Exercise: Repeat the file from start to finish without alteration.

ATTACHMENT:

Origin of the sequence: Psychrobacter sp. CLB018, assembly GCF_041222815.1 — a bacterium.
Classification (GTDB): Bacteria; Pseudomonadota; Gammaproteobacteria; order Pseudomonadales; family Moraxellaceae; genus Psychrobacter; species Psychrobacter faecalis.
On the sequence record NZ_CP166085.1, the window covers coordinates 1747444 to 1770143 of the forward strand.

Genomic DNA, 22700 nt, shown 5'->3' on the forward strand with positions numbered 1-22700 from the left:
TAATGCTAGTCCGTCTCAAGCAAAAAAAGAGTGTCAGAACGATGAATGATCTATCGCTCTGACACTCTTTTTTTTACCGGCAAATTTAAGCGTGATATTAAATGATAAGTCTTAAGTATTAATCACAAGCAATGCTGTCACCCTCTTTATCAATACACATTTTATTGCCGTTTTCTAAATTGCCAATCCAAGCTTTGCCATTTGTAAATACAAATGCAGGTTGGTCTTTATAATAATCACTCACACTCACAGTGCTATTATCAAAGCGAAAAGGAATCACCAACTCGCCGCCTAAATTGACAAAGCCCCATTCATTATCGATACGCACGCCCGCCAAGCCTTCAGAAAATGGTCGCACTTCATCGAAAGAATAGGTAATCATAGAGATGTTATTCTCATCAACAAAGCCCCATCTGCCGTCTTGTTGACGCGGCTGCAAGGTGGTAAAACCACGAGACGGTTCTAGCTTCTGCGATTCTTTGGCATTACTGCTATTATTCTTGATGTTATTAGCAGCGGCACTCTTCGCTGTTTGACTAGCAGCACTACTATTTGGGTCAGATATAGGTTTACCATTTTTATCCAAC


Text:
Origin of the sequence: Psychrobacter sp. CLB018, assembly GCF_041222815.1 — a bacterium.
Classification (GTDB): Bacteria; Pseudomonadota; Gammaproteobacteria; order Pseudomonadales; family Moraxellaceae; genus Psychrobacter; species Psychrobacter faecalis.
On the sequence record NZ_CP166085.1, the window covers coordinates 1747444 to 1770143 of the forward strand.

Genomic DNA, 22700 nt, shown 5'->3' on the forward strand with positions numbered 1-22700 from the left:
TAATGCTAGTCCGTCTCAAGCAAAAAAAGAGTGTCAGAACGATGAATGATCTATCGCTCTGACACTCTTTTTTTTACCGGCAAATTTAAGCGTGATATTAAATGATAAGTCTTAAGTATTAATCACAAGCAATGCTGTCACCCTCTTTATCAATACACATTTTATTGCCGTTTTCTAAATTGCCAATCCAAGCTTTGCCATTTGTAAATACAAATGCAGGTTGGTCTTTATAATAATCACTCACACTCACAGTGCTATTATCAAAGCGAAAAGGAATCACCAACTCGCCGCCTAAATTGACAAAGCCCCATTCATTATCGATACGCACGCCCGCCAAGCCTTCAGAAAATGGTCGCACTTCATCGAAAGAATAGGTAATCATAGAGATGTTATTCTCATCAACAAAGCCCCATCTGCCGTCTTGTTGACGCGGCTGCAAGGTGGTAAAACCACGAGACGGTTCTAGCTTCTGCGATTCTTTGGCATTACTGCTATTATTCTTGATGTTATTAGCAGCGGCACTCTTCGCTGTTTGACTAGCAGCACTACTATTTGGGTCAGATATAGGTTTACCATTTTTATCCAAC